REVERE — Two locals and a team of millennials began an empire with the hopes of giving back to their own communities, but what they didn’t realize was how much the rest of the country would benefit from their work.
“Dvinci’s purpose is to serve 7 billion people,” said Revere native Walid Halty. “To do so, our mission is to connect, build, and empower communities with 100 percent renewable energy.”
Halty is the 22-year-old CEO of Dvinci Energy, which has set itself apart from other solar companies with its customer-based sales approach, which has generated more than $10 million in revenue in less than 12 months.
“These bigger companies and their systems are outdated,” said Halty. “Millennials make up the majority of the U.S. population and we are unique because we are millennials who have created a system that can drive us, as well as being in a humble position to be able to teach people my age to do better.”
The CEO, who also describes himself as a philanthropist, was raised in Revere public schools throughout his entire education. Halty is the oldest of five children of Moroccan immigrants and was a passionate student-athlete at Revere High School.
“Public school provides an opportunity for people to figure out what they are good at while being a platform where they can discover themselves and learn who they are,” he said. “I learned early on I liked to study on my own and I’d teach myself outside of class by reading, which helped me figure out my own way rather than what was told to me and that was my biggest competitive edge.”
Halty was accepted to Dartmouth College and attended there for a year until realizing this was not the path he was supposed to be on.
“I dropped out of college and was busing tables, but I knew I needed an opportunity,” he said. “I was driven and needed to put that drive somewhere and I was presented with selling solar at SolarCity and I demolished it.”
Halty was 19 years old when he moved to California and was presented with the opportunity to work for SolarCity, becoming the fastest manager there to reach $1 million within the $6 billion company. He was offered a variety of opportunities with SolarCity, but after networking with mentors in the solar industry Halty saw a bigger purpose than what they were providing, which is a mission-centric and community-building approach, rather than just making money.
With the success of his own solar company, the young CEO and philanthropist has also published three self-motivational books and created scholarships for students all over the country.
“If it weren’t for the opportunity in education I had back home I wouldn’t be who I am today and because of that, Revere was the first place I gave a scholarship to,” said Halty. “These are very innovative scholarships that challenge students to think outside of the box with no GPA requirement.”
Although Halty began Dvinci with the help of his mentors, the company wouldn’t be where it is now without the millennial team of employees he brought on board. Jason Prescott Woods, the 20-year-old sales manager for Dvinci’s Massachusetts base, is also a Revere native who grew up with Halty.
Woods went to school in Revere until it was time for high school, where he attended Malden Catholic. He had a great football career there, which awarded him a scholarship to Merrimack College. But he unfortunately broke his back during a game, leaving him wheelchair-bound for a period of time.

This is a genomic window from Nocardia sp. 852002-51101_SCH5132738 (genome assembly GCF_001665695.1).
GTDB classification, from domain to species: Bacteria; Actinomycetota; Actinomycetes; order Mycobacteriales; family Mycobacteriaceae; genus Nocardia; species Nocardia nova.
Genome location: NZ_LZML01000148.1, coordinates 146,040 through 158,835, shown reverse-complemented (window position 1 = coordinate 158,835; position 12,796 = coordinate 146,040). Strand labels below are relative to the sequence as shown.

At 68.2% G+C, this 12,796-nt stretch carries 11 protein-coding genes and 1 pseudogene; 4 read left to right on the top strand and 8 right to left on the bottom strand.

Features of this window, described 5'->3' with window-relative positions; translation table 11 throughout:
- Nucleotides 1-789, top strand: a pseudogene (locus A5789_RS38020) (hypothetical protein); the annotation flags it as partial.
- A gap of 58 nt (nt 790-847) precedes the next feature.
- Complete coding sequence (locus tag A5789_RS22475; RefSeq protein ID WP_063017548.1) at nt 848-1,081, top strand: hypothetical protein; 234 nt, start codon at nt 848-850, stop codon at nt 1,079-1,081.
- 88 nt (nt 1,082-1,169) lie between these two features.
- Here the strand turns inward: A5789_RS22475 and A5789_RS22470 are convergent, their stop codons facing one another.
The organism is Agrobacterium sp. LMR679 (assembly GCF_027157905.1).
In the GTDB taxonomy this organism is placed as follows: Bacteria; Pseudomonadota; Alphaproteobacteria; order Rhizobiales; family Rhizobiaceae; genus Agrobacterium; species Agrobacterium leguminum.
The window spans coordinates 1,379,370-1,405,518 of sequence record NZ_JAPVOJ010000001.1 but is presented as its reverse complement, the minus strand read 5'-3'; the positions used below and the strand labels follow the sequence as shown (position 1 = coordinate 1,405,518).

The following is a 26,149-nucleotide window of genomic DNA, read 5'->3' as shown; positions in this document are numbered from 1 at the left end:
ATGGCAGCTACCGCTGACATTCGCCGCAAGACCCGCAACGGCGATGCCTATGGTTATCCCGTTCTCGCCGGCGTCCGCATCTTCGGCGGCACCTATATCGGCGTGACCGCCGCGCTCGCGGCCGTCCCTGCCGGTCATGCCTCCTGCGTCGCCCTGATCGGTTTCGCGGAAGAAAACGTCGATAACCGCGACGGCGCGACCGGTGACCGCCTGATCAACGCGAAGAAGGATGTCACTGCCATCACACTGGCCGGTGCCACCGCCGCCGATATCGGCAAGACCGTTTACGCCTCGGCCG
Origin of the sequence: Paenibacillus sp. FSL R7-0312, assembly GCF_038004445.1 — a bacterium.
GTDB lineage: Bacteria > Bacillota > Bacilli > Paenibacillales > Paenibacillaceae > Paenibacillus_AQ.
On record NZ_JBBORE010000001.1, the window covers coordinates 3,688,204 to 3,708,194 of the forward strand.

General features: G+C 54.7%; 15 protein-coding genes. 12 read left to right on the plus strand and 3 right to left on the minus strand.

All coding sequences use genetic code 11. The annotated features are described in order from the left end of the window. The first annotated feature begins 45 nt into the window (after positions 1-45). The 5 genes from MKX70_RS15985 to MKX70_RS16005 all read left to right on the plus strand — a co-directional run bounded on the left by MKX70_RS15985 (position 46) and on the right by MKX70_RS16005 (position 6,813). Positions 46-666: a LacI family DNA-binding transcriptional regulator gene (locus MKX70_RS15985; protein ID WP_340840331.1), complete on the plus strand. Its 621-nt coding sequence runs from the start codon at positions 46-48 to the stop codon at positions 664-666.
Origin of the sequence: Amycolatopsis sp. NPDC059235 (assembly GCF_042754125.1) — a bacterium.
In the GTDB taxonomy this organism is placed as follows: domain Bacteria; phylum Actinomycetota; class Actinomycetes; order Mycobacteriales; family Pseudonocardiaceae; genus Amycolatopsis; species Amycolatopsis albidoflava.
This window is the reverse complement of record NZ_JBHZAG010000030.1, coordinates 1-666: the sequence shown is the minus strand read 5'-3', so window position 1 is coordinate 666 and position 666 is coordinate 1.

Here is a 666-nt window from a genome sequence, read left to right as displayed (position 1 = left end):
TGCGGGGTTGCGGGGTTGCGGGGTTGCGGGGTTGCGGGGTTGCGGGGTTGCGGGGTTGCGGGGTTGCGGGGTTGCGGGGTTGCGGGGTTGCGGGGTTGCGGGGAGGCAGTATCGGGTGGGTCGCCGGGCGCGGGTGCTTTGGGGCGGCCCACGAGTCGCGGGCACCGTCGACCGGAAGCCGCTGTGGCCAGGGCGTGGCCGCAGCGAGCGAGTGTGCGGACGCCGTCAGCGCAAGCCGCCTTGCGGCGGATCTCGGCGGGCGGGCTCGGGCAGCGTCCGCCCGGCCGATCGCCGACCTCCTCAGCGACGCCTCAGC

“After I got hurt I spent another full semester there and I didn’t have much of a direction,” said Woods.
After getting out of his wheelchair, Woods reconnected with Halty about an opportunity with Dvinci.
“Walid called me one night while I was working at the bar and asked to meet for pizza,” said Woods. “I ended up quitting right there and leaving to meet with Walid, who told me if I wanted to be a part of it I could, but I needed to give up everything I had now.”
Knowing nothing outside of football, beer, and how to kick people out of a bar, Woods decided to drop out of college to involve himself in the knowledge of solar and how he could help benefit Dvinci as a company. Woods quickly went from doing door-to-door sales to being promoted manager of sales by Halty.
“My goal now is to take one of these North Shore cities and make them completely solar,” said Woods. “If we can bring enough change in the community to help push these ideas in the right direction, then it could be possible.”
Jeff Smith, Woods’ former assistant principal and head football coach at Malden Catholic, still keeps in touch with the Revere native to this day. Recently, they were in discussion about establishing a scholarship for the high school through Dvinci Energy. Smith also noted that two years ago MC went completely solar and have received nothing but benefits from it.
“We are really proud of the young man he has become and how he remembered his roots and stayed loyal,” said Smith. “We only continue to see him be a success because he really is.”
Michelle Cyr, of Tyngsborough, is the first woman sales representative for Dvinci and has had much success with the company in a short period of time.
“Being a part of Dvinci has opened endless opportunities for myself and has given me the ability to help hundreds of people,” said Cyr. “We need to take the first steps towards having a positive impact on the environment and our future generations and Dvinci Energy is those steps.”